A characteristic of social smokers lies in the perception of their own smoking behavior. Qualitative studies performed by the tobacco industry have indicated that those who socially smoke see themselves as being in control of their smoking and in denial that their behavior may be an addiction or habit.8 Researchers who conducted other qualitative interviews of young adult social smokers (those who smoke only in social situations) in California present parallel findings.8 Participants in those interviews indicated that smoking in social situations provides an instant conversation starter and an immediate bond with strangers. Furthermore, the participants believed they had found a way to smoke without the social stigma and health effects.8 Moran et al7,11 found that social smokers are more likely to be (1) occasional smokers (nondaily), (2) not regular smokers when starting college, (3) involved in student organizations, (4) less motivated to quit, and (5) making higher grades.
One challenge to understanding social smoking is that this term is not clearly or consistently defined in the literature. Social smoking among college students has been defined as those who smoke more commonly with others rather than alone.7,11 Other definitions of social smoking in the literature include those who smoke almost exclusively in social situations,6 those who smoke only in social situations,8 those who smoke a large proportion of their cigarettes when they go out to “hospitality venues,”10 and those who smoke only at festivities.17 These definitions indicate that social smoking is a situational event involving others; therefore, in this study, we define social smokers as those who most commonly smoke while partying or socializing.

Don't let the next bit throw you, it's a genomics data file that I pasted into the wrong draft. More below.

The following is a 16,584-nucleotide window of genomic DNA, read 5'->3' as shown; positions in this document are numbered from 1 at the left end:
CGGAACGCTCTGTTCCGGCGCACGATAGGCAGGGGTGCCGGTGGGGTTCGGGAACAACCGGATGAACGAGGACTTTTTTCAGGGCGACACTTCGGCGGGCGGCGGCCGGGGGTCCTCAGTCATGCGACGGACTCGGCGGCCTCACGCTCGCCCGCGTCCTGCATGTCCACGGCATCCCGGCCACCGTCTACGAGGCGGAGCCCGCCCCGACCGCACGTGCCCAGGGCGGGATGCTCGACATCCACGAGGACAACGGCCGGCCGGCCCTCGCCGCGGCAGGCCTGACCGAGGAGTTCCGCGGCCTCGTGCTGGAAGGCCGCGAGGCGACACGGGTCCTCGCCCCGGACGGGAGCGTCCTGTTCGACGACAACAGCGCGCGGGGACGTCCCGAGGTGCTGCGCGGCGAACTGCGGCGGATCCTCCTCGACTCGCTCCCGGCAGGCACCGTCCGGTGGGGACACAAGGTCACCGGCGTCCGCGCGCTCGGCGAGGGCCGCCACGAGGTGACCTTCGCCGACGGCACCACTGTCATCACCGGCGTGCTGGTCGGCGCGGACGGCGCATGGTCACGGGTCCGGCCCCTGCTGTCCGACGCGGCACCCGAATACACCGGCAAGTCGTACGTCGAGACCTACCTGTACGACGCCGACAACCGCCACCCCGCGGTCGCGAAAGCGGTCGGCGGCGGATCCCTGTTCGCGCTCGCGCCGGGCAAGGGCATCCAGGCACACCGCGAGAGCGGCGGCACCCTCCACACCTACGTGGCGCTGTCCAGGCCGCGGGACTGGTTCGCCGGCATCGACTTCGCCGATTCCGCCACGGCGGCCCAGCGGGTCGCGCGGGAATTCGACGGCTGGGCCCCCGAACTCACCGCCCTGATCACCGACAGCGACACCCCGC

Our purpose in this study was to investigate differences between college students who engage in social smoking and other smoking. We explored whether social and other smokers differed in motivation and confidence to quit, rate of smoking, and perception of themselves as “smokers.” In addition, we investigated characteristics that predicted social smoking. Our goal was to increase understanding of social smoking so prevention and cessation programs could be modified for this group of college students.
A convenience sample of college students was recruited at a large midwestern university from January to May of 2001 and 2002. In 2001, all undergraduate students who elected to earn partial research credit for psychology classes completed screening questions, and smokers (defined as any smoking in the past 30 days) and a random selection of 140 nonsmokers were invited to complete an additional 296-item survey to earn more research credit. In 2002, all students in introductory psychology classes were invited to participate in the survey using a Web-based signup system. The recruitment method used introductory psychology classes to intentionally over-sample freshman and sophomores to allow for the addition of follow-up assessments to track changes in smoking over time.
During 2001 and 2002, 1,123 students were invited to participate through e-mails, phone calls, signup sheets, and a scheduling Web site (in 2002 only). In total, 66% (741) of students who were invited to participate signed consent forms and completed surveys. For these analyses, we included the 360 students who reported smoking on one or more days of the past 30. We removed 9 participants who did not answer the social smoking question, resulting in a final sample size of 351 smokers. The university’s Institutional Review Board granted approval for this study.